Watch the webinar video above to learn about methods of cryo shipping for IVF samples. If you are considering IVF treatment at a fertility clinic abroad, for example in Europe or Canada, you may be in a situation where you will need to have your genetic material (eggs, sperm or embryo) safely transported from your local clinic to your destination clinic. Traditional courier service will not be of use here. You would need reliable cryo shipping services
which will ensure safe delivery and no X-ray checks at airports.
Big thank you for all the participants who took part in our sixth free webinar on Tuesday 30th January 2018. Here’s the complete transcript of the questions and answers that came up during the webinar.
IVF Cryoshipping couriers
The demand for worldwide fertility cryo-transportation is growing steadily each year. With individual fertility laws differing from country to country and travel becoming more accessible, individuals are afforded more freedom when it comes to deciding where to go for treatment. Whilst the widening choice is a great benefit for patients, just how safe is cryo-shipping and what exactly is the process?
In this webinar, Mr Peter Hura, head of the logistics department at First Egg Bank, the biggest European centre of certified oocyte (egg) and sperm samples, explains the logistics, equipment and documentation required for the successful transportation of gametes (eggs and sperm) and embryos.
Cryo-shipping is a complex solution for IVF but is an achievable service which is becoming more readily used. With laws pertaining to fertility treatments varying worldwide, many clients find themselves seeking IVF in a country which supports their specific needs, for instance, intended parents who ship oocytes or embryos for use in overseas surrogacy programs.
Two main shipping methods are used for IVF cryo-transportation; road and air.
Transportation by road can be undertaken if the distance is at or below 1,500km. When cryo-shipping by road, the oocytes or embryos are transported in a specialised container that is completely filled with liquid nitrogen; this ensures an absolute, stable temperature of -196 degrees centigrade. Mr Hura advises that even just a slight increase in temperature can pose a risk to the delicate cell matter. Whilst road shipments are simpler in terms of scheduling, logistics and safety, air transportation is also a viable option.
The biggest concerns, when undergoing an air shipment, are exposure to radiation and the worry of the container being opened.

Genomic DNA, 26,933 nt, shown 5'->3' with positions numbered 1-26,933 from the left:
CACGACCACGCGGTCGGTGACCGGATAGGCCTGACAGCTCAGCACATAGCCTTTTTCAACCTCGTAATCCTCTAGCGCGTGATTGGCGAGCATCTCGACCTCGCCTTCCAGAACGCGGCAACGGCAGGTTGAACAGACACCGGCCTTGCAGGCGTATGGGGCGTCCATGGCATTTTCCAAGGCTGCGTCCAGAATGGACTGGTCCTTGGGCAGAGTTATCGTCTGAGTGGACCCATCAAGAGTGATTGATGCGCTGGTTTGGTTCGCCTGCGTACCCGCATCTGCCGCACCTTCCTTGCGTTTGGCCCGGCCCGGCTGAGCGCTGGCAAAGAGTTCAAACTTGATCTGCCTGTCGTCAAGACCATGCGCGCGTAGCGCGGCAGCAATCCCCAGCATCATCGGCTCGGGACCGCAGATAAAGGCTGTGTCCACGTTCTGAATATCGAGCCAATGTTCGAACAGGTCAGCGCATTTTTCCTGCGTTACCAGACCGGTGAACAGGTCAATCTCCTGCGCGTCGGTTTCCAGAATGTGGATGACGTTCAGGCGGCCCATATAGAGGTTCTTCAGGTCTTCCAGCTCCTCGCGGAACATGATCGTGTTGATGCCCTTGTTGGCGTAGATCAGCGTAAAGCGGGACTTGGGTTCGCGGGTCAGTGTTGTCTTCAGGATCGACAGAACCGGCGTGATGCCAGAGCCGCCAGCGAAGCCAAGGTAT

First Egg Bank, therefore, ensures that every consignment has a dedicated escort in charge of the sample/s right from the point of collection, all the way through to delivery. Supervisors are fully trained to assess the transport conditions and guarantee the containers are not handled by a third party. Cell shipments must never be x-rayed as the radiation from this procedure may result in the degeneration of gametes and embryos, which could provoke DNA changes and genetic mutations. The escorts are on hand to protect and safeguard the oocytes and embryos from such situations occurring and any subsequent potential damage.
Air shipments are also more complex due to the fact that it is impossible to store the gametes in liquid nitrogen, for the journey.
Mr Hura explains how a specialised container is therefore used for any cryo-transportation shipments by air. The container complies with all legal and safety requirements by allowing the liquid nitrogen to be fully absorbed into a porous material, for the duration of the transportation. Each specialised container has a temperature marker and always flies directly onboard, with the escort, as hand luggage. It’s interesting to note that for the purposes of shipping, samples of IVF do not have any commercial value as they are used for treatment. Each type of gamete and/or embryo also has its own identification code.
Alongside IVF clinics, agencies and IVF laboratories, many private and individual patients also use cryo-transportation services; often people who do not have the necessary contacts or legal expertise in organising this type of shipment. First Egg Bank makes all arrangements and liaise directly with clinic representatives and embryologists, air security teams and customs clearance. It is their role to provide and present all documentation and permits at both the points of export and import, adhering to all legal requirements and keeping in line with the EU tissues and cells directive; the main document, in European areas, which has created the benchmark in establishing rules and regulations for the movement of biological matter.
Mr Hura stresses that finding a company which has in-depth knowledge regarding cryo-shipping is a must; moving of such a highly sensitive cargo can be a complicated process involving additional permits and documentation. Permission from airlines is also not always straightforward or easy to confirm, and the safety of the fragile cells is paramount.
First Egg Bank moves an average of 200 shipments, per year, to more than 25 countries worldwide, including some areas of America and Asia, alongside Europe. They also boast a 100% successful delivery rate.
The advances in medical science and technology are forever increasing and Mr Hura believes it is an honour to be part of a process that enables new lives to be created and helps make dreams come true.